“Radio frequency energy harvesting” might sound like snake oil — Free energy, pulled out of thin air? Yeah, right! — but the idea of using radio waves to transmit power has been around for more than a century and is finally coming into its own with the Internet of Things. Between Wi-Fi, Bluetooth, cell phones and myriad other wireless signals, there are plenty of ambient RF sources to draw from. And even though only small amounts of energy can be reclaimed this way, it doesn’t take much to keep a simple sensor or actuator running.
Freevolt, developed by Drayson Technologies, is an RF energy harvester designed with the IoT in mind. It’s essentially a broad-spectrum antenna that picks up all kinds of wireless signals and, instead of reading them for data, converts a bit of their energy into usable electricity.
According to the company’s promotional materials, an antenna about the size of a credit card can collect 100 microwatts of power in a typical home or office. That’s several orders of magnitude less than you’d need to run your smartphone, but it’s enough for low-power devices like embedded sensors that can subsist on a trickle of energy. As long as there are enough wireless signals available, a Freevolt device would never need to be plugged in or have its batteries changed.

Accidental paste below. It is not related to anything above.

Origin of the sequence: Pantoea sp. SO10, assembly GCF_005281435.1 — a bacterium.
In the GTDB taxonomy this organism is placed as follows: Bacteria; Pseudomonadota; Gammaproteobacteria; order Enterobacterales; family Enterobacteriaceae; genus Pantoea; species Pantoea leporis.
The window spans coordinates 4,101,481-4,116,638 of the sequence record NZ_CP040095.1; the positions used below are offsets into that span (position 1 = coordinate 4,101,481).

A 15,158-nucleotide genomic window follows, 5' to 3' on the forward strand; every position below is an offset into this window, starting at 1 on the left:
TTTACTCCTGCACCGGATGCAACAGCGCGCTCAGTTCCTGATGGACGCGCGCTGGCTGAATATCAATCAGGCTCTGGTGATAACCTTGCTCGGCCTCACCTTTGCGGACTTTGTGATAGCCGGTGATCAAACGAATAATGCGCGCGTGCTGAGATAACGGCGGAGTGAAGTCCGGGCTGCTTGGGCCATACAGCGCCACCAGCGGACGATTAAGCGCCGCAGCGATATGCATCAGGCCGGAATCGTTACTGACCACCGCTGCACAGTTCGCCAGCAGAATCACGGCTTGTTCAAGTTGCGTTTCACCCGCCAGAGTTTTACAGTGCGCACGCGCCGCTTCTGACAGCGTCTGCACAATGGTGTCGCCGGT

In a presentation last year at the Royal Institute, CEO Paul Drayson said the technology could be scaled up, with larger antennas embedded in billboards or walls to provide energy for e-ink displays or building infrastructure. But as a first step, the company is marketing an air pollution sensor, the CleanSpace Tag, to demonstrate Freevolt’s immediate applications in the IoT market. The gadget is about the size of a smartphone, connects over Bluetooth Low Energy to share sensor data, and uses Freevolt to maintain the charge of an internal battery with a usable lifespan of five years.